Los Alamos National Laboratory, Auburn University partner to enhance cyber and infrastructure security

Memorandum of understanding identifies opportunities for research and collaboration

August 11, 2022

Los Alamos National Laboratory researchers from Auburn University. Top, from left: Mauren Baker, Carson May, Duncan Campbell and Zachary Leggett. Bottom, from left: Jonathan Aldridge and Aaron Scott Pope

Los Alamos National Laboratory and Auburn University have entered a partnership that will enhance collaboration in research, education and workforce development in cyber and critical infrastructure security, artificial intelligence, data analytics and related fields.

“This partnership, designed to strengthen the national security mission of each organization, solidifies the relationship between Auburn University and Los Alamos by leveraging the strengths of each to becoming greater than the sum of the parts,” said Chris Rawlings, group leader for Advanced Research in Cyber Systems at Los Alamos.  “This includes collaborative research and development, student and staff pipeline development, access to facilities, and faculty and staff exchanges.”

The Laboratory has a longstanding and successful infrastructure modeling, simulation, analysis and experimentation program built over several decades, as well as strong research and development projects in all areas of infrastructure systems.

The partnership, which was formalized with the signing of a memorandum of understanding, combines Los Alamos’ leadership in cyber and infrastructure security with Auburn University’s strengths in engineering, science and policy. Together, the two institutions will work to improve research areas that protect critical infrastructure.

“Building on the existing relationship, which was entered into in December of 2019, this MOU will have a tremendous impact on Auburn University,” said Daniel Tauritz, associate professor in computer science and software engineering, interim director and chief cyber strategist of the Auburn Cyber Research Center and founding AU director of the Cyber Security Sciences Institute. “Not only will the MOU facilitate collaborative joint research proposals, which will give Auburn University a competitive edge, we now have the opportunity for enhancing the Auburn curricula and educational opportunities by leveraging Los Alamos National Laboratory’s world-renowned expertise.”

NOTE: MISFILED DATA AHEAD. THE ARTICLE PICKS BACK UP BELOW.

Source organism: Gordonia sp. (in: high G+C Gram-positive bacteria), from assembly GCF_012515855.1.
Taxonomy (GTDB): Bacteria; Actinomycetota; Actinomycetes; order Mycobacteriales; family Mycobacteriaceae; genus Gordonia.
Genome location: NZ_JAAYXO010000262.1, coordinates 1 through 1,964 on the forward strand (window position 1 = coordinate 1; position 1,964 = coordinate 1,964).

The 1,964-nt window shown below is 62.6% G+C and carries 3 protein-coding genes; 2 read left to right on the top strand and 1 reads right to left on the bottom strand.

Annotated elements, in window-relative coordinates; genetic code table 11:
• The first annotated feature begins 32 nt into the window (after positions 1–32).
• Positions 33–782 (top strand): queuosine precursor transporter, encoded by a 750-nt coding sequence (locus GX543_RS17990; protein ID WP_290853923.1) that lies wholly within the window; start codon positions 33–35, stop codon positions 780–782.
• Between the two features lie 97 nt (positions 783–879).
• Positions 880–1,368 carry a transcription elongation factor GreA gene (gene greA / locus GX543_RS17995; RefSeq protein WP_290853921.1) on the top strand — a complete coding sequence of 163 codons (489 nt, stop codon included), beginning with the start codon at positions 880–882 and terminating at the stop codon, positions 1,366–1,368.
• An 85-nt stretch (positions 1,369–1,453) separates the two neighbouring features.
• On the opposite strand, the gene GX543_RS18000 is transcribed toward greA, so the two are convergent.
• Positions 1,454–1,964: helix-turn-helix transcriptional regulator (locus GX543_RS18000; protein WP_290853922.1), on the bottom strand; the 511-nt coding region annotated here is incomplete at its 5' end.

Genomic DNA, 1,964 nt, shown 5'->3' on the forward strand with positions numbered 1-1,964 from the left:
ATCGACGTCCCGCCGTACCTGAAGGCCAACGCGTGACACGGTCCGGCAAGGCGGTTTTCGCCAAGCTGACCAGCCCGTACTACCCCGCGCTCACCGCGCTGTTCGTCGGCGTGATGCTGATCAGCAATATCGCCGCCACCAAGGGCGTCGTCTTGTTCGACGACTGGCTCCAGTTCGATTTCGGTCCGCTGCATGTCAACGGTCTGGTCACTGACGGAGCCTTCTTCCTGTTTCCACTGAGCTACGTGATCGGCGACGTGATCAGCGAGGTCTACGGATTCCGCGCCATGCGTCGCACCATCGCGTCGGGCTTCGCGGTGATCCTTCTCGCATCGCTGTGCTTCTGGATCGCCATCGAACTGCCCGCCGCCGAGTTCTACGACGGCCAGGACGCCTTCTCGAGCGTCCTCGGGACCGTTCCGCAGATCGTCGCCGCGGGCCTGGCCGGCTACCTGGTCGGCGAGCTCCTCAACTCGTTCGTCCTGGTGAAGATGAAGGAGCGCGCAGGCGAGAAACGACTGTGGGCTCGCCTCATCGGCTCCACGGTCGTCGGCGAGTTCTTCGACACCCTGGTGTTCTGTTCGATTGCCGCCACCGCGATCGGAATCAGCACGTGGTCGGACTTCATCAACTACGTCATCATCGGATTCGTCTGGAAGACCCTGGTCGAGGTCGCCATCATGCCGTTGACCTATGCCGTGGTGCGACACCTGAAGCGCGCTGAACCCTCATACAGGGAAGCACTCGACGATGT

“Infrastructure forms the basis for advanced societies to meet the needs of their populations and flourish. Understanding how infrastructures should be designed, how they are impacted by incidents of a natural or adversarial nature, and their interdependence is critical in an ever-changing world,” Rawlings said.

There is a great deal of interconnectedness between various types of infrastructure systems, with a growing dependence on the telecommunications infrastructure to ensure function across all infrastructure types. Similarly, the security of the telecommunications infrastructure is becoming a central theme in current and future society.

About Los Alamos National Laboratory

Los Alamos National Laboratory, a multidisciplinary research institution engaged in strategic science on behalf of national security, is managed by Triad, a public service oriented, national security science organization equally owned by its three founding members: Battelle Memorial Institute (Battelle), the Texas A&M University System (TAMUS), and the Regents of the University of California (UC) for the Department of Energy’s National Nuclear Security Administration.

Los Alamos enhances national security by ensuring the safety and reliability of the U.S. nuclear stockpile, developing technologies to reduce threats from weapons of mass destruction, and solving problems related to energy, environment, infrastructure, health, and global security concerns.

About Auburn University

Auburn University is a nationally ranked land grant institution recognized for its commitment to world-class scholarship, interdisciplinary research with an elite, top-tier Carnegie R1 classification, life-changing outreach with Carnegie’s Community Engagement designation and an undergraduate education experience second to none. Auburn is home to more than 30,000 students, and its faculty and research partners collaborate to develop and deliver meaningful scholarship, science and technology-based advancements that meet pressing regional, national and global needs. Auburn’s commitment to active student engagement, professional success and public/private partnership drives a growing reputation for outreach and extension that delivers broad economic, health and societal impact.